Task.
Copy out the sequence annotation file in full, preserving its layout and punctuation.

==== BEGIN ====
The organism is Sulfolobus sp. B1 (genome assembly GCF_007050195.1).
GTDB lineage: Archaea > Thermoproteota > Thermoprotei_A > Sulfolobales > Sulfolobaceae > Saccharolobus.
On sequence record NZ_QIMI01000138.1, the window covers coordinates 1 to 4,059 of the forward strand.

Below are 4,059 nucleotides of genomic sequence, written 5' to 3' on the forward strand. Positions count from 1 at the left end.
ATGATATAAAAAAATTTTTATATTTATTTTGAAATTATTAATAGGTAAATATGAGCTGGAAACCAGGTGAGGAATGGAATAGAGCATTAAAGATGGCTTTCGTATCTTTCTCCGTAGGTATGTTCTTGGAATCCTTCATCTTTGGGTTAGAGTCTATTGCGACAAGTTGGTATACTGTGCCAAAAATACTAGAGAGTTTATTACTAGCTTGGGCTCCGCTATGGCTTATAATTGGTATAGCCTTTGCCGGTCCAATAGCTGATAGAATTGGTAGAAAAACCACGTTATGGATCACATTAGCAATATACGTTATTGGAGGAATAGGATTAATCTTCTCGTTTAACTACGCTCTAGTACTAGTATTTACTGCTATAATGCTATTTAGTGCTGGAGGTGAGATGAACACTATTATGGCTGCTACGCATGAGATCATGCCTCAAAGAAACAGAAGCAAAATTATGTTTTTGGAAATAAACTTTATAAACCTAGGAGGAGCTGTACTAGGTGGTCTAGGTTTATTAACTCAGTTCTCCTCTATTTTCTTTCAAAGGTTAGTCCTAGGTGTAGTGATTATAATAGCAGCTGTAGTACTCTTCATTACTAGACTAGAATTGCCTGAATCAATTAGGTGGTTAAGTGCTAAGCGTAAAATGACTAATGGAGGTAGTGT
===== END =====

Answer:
The organism is Sulfolobus sp. B1 (genome assembly GCF_007050195.1).
GTDB lineage: Archaea > Thermoproteota > Thermoprotei_A > Sulfolobales > Sulfolobaceae > Saccharolobus.
On sequence record NZ_QIMI01000138.1, the window covers coordinates 1 to 4,059 of the forward strand.

Below are 4,059 nucleotides of genomic sequence, written 5' to 3' on the forward strand. Positions count from 1 at the left end.
ATGATATAAAAAAATTTTTATATTTATTTTGAAATTATTAATAGGTAAATATGAGCTGGAAACCAGGTGAGGAATGGAATAGAGCATTAAAGATGGCTTTCGTATCTTTCTCCGTAGGTATGTTCTTGGAATCCTTCATCTTTGGGTTAGAGTCTATTGCGACAAGTTGGTATACTGTGCCAAAAATACTAGAGAGTTTATTACTAGCTTGGGCTCCGCTATGGCTTATAATTGGTATAGCCTTTGCCGGTCCAATAGCTGATAGAATTGGTAGAAAAACCACGTTATGGATCACATTAGCAATATACGTTATTGGAGGAATAGGATTAATCTTCTCGTTTAACTACGCTCTAGTACTAGTATTTACTGCTATAATGCTATTTAGTGCTGGAGGTGAGATGAACACTATTATGGCTGCTACGCATGAGATCATGCCTCAAAGAAACAGAAGCAAAATTATGTTTTTGGAAATAAACTTTATAAACCTAGGAGGAGCTGTACTAGGTGGTCTAGGTTTATTAACTCAGTTCTCCTCTATTTTCTTTCAAAGGTTAGTCCTAGGTGTAGTGATTATAATAGCAGCTGTAGTACTCTTCATTACTAGACTAGAATTGCCTGAATCAATTAGGTGGTTAAGTGCTAAGCGTAAAATGACTAATGGAGGTAGTGT